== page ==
The incident is part of what human rights groups say is widespread discrimination and abuse of foreign workers in Lebanon. More than 200,000 women from Asia and Africa work as maids in the country of 4 million people, said Nadim Houry, a researcher in Lebanon for the New York-based group Human Rights Watch.
In recent years, the foreign maids' work conditions—long hours, little pay and alleged physical abuse—have come under increasing scrutiny in Lebanon. Some private beaches in the country have barred foreign workers, and not all have complied with a Tourism Ministry directive earlier this year to halt such practices, Houry said.
He lauded the social media campaign protesting Saturday's airport incident, calling it a sign of change.
"The latest incident shows that more and more people in Lebanon are angry and tired of this racism that exists," Houry said, while urging the government to do more to protect foreign workers.
"What we have been missing are concrete new policies, a new enforcement mechanism to put an end to it," he said. "It is no longer the time for nice words."
Abed Shaheen, a Lebanese businessman based in Dubai, witnessed Saturday's incident while waiting to board a flight at Beirut's Rafik Hariri International Airport. The flight was delayed and passengers, including about two dozen domestic workers from Asia, were talking among themselves, he said.
At one point, a woman staffing the counter at the gate took a loudspeaker and announced, "Filipino people, stop talking," Shaheen said. He said the woman's male colleague corrected her, telling her the travelers were from Nepal, not the Philippines. The woman proceeded to admonish the group twice more, giggling as she did so.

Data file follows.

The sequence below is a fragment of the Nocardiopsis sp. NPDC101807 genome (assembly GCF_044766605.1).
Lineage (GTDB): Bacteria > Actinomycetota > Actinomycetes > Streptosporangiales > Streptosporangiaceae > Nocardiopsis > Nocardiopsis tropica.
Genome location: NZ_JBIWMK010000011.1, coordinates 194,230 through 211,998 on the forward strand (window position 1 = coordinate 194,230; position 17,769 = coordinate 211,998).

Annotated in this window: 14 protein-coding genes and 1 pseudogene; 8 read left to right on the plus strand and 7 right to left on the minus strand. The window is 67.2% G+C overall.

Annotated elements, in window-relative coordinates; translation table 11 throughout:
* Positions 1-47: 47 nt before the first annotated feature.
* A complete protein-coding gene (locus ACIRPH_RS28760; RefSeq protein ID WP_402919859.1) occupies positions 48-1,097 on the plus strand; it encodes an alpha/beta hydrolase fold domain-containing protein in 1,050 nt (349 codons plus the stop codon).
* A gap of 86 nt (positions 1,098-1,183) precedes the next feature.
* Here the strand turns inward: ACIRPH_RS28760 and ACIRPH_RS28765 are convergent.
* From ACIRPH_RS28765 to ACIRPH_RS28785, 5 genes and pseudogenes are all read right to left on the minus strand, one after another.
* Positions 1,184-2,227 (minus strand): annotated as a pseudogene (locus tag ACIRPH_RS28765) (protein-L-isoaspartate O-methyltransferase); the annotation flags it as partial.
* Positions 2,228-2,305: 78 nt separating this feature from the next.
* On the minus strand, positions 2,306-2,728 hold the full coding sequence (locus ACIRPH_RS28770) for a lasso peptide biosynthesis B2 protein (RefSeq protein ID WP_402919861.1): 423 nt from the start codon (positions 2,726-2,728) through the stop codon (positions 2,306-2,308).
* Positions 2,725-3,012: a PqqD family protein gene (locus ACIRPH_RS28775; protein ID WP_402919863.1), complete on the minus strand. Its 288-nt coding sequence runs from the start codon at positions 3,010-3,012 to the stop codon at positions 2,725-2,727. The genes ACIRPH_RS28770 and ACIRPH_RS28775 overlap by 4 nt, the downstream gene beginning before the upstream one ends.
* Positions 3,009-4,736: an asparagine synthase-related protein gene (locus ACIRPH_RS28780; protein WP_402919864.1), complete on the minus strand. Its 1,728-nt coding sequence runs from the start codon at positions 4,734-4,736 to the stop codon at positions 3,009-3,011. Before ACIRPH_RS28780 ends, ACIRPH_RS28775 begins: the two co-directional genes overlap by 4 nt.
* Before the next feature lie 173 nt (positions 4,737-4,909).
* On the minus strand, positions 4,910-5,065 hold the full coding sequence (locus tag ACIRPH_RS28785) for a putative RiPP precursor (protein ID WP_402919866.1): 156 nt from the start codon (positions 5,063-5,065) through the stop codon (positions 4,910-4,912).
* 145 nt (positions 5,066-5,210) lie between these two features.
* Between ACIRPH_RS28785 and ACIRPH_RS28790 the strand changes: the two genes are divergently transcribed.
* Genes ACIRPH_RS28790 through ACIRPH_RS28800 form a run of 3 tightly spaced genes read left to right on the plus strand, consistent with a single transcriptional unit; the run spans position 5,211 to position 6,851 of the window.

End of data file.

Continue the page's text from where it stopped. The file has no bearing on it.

Shaheen said he was outraged and walked up to the counter to complain. He said he was brushed off by the two members of the ground staff and was told they would do as they please.
He later launched a protest campaign on Facebook and Twitter and sent an email to MEAG, an MEA subsidiary that handles ground services. Shaheen said he received a call from a senior official in MEAG and was promised the company would investigate.
On Tuesday, MEA said on its Facebook page that it investigated Saturday's incident, which it portrayed it as an isolated case of "misbehavior" by an MEAG passenger service agent.
The airline said severe disciplinary action has been taken against an employee, but did not elaborate.
An MEA official said the woman was fired, and that disciplinary action was being considered against her male colleague. The official spoke on condition of anonymity because he was not authorized to discuss the case with the media.